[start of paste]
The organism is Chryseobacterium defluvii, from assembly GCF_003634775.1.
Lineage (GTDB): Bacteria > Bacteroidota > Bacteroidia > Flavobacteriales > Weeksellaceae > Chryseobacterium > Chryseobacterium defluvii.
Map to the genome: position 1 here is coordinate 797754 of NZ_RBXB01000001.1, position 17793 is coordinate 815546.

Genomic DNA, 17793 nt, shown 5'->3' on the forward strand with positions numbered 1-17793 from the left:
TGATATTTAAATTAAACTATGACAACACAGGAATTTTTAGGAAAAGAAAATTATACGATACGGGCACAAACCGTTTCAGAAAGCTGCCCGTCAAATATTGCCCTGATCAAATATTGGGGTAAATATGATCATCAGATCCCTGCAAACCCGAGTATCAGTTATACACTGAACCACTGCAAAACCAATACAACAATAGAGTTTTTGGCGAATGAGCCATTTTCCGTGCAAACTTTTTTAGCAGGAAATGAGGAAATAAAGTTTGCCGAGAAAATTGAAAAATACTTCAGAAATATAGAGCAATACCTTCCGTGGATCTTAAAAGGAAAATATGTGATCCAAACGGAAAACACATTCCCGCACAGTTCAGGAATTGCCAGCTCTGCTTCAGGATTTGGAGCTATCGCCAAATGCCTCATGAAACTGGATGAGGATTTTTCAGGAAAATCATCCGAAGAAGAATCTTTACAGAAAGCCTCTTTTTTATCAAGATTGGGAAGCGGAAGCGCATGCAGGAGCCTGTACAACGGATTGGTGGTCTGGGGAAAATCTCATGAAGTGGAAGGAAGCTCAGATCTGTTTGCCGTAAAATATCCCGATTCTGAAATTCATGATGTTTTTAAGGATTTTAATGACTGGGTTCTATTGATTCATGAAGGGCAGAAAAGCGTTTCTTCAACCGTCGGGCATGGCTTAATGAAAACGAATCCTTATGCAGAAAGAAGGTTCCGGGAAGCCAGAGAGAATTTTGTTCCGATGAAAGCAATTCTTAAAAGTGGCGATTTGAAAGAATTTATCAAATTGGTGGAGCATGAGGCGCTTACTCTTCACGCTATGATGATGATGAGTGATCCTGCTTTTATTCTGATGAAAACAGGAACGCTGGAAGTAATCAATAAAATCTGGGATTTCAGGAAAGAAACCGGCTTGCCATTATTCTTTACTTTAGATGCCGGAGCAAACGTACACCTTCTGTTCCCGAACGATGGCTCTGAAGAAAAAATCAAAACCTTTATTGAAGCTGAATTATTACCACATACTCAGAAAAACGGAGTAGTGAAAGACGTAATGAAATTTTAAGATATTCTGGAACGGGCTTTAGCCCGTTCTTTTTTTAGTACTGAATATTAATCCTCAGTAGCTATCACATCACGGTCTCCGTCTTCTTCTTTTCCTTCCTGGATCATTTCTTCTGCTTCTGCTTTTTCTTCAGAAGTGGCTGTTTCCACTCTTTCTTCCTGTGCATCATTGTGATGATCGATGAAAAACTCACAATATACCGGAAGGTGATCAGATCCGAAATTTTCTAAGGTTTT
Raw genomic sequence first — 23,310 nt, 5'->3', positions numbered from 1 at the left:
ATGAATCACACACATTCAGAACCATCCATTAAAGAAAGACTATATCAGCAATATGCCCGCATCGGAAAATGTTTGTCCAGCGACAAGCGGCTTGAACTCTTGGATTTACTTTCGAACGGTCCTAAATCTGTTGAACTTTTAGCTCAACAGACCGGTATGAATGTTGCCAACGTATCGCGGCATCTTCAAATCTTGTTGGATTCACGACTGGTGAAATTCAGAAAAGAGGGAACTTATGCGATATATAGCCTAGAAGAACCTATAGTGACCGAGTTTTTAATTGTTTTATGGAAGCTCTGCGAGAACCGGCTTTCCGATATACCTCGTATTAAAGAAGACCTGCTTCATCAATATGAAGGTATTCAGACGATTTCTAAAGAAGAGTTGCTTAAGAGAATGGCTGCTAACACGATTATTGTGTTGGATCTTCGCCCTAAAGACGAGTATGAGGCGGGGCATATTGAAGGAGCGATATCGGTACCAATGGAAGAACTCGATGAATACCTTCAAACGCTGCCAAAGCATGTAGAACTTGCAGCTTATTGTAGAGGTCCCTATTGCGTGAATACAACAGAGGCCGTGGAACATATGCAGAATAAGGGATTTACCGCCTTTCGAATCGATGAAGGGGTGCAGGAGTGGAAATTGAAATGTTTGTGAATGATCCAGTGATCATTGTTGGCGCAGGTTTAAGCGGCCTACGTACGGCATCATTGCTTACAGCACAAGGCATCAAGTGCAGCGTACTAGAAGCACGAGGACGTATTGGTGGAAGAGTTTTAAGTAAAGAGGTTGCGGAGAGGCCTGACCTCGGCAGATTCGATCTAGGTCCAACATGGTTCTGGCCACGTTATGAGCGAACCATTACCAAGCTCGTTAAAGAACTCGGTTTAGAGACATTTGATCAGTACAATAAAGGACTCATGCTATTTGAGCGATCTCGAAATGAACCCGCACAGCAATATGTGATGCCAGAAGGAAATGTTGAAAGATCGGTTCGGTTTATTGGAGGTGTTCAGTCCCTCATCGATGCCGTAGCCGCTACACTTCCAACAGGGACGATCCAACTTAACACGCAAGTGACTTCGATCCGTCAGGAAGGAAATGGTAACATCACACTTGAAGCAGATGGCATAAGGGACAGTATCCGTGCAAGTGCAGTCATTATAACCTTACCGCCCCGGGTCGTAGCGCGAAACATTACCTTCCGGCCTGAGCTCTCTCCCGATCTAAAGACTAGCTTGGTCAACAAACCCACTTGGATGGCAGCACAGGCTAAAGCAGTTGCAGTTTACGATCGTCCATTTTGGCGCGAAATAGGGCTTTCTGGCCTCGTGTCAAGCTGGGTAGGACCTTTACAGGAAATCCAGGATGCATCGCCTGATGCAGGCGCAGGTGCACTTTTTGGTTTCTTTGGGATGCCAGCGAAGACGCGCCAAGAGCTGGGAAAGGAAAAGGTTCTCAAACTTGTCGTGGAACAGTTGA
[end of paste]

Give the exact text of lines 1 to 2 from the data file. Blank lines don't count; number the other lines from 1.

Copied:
The organism is Chryseobacterium defluvii, from assembly GCF_003634775.1.
Lineage (GTDB): Bacteria > Bacteroidota > Bacteroidia > Flavobacteriales > Weeksellaceae > Chryseobacterium > Chryseobacterium defluvii.